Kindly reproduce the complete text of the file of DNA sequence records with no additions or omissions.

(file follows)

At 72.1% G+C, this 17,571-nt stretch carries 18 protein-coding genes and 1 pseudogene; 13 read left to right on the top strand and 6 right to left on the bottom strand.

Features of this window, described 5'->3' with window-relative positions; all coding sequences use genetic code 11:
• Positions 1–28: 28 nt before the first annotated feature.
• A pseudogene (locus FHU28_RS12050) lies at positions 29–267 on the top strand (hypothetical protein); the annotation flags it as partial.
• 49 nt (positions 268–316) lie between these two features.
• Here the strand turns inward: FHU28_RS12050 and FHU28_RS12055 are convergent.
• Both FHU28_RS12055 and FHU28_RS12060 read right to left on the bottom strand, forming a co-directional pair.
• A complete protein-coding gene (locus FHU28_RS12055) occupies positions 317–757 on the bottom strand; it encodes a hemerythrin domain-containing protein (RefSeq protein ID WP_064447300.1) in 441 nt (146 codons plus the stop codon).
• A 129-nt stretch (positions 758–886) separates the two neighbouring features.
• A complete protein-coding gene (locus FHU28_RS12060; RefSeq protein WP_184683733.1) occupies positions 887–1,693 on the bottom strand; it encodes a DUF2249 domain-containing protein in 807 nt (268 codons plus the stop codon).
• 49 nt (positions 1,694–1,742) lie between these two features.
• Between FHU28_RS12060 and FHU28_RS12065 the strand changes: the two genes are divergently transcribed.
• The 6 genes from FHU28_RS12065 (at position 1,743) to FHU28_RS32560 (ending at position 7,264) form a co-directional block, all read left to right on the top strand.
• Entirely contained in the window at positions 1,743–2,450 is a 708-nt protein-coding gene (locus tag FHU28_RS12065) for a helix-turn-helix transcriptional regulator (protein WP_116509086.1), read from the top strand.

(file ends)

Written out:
At 72.1% G+C, this 17,571-nt stretch carries 18 protein-coding genes and 1 pseudogene; 13 read left to right on the top strand and 6 right to left on the bottom strand.

Features of this window, described 5'->3' with window-relative positions; all coding sequences use genetic code 11:
• Positions 1–28: 28 nt before the first annotated feature.
• A pseudogene (locus FHU28_RS12050) lies at positions 29–267 on the top strand (hypothetical protein); the annotation flags it as partial.
• 49 nt (positions 268–316) lie between these two features.
• Here the strand turns inward: FHU28_RS12050 and FHU28_RS12055 are convergent.
• Both FHU28_RS12055 and FHU28_RS12060 read right to left on the bottom strand, forming a co-directional pair.
• A complete protein-coding gene (locus FHU28_RS12055) occupies positions 317–757 on the bottom strand; it encodes a hemerythrin domain-containing protein (RefSeq protein ID WP_064447300.1) in 441 nt (146 codons plus the stop codon).
• A 129-nt stretch (positions 758–886) separates the two neighbouring features.
• A complete protein-coding gene (locus FHU28_RS12060; RefSeq protein WP_184683733.1) occupies positions 887–1,693 on the bottom strand; it encodes a DUF2249 domain-containing protein in 807 nt (268 codons plus the stop codon).
• 49 nt (positions 1,694–1,742) lie between these two features.
• Between FHU28_RS12060 and FHU28_RS12065 the strand changes: the two genes are divergently transcribed.
• The 6 genes from FHU28_RS12065 (at position 1,743) to FHU28_RS32560 (ending at position 7,264) form a co-directional block, all read left to right on the top strand.
• Entirely contained in the window at positions 1,743–2,450 is a 708-nt protein-coding gene (locus tag FHU28_RS12065) for a helix-turn-helix transcriptional regulator (protein WP_116509086.1), read from the top strand.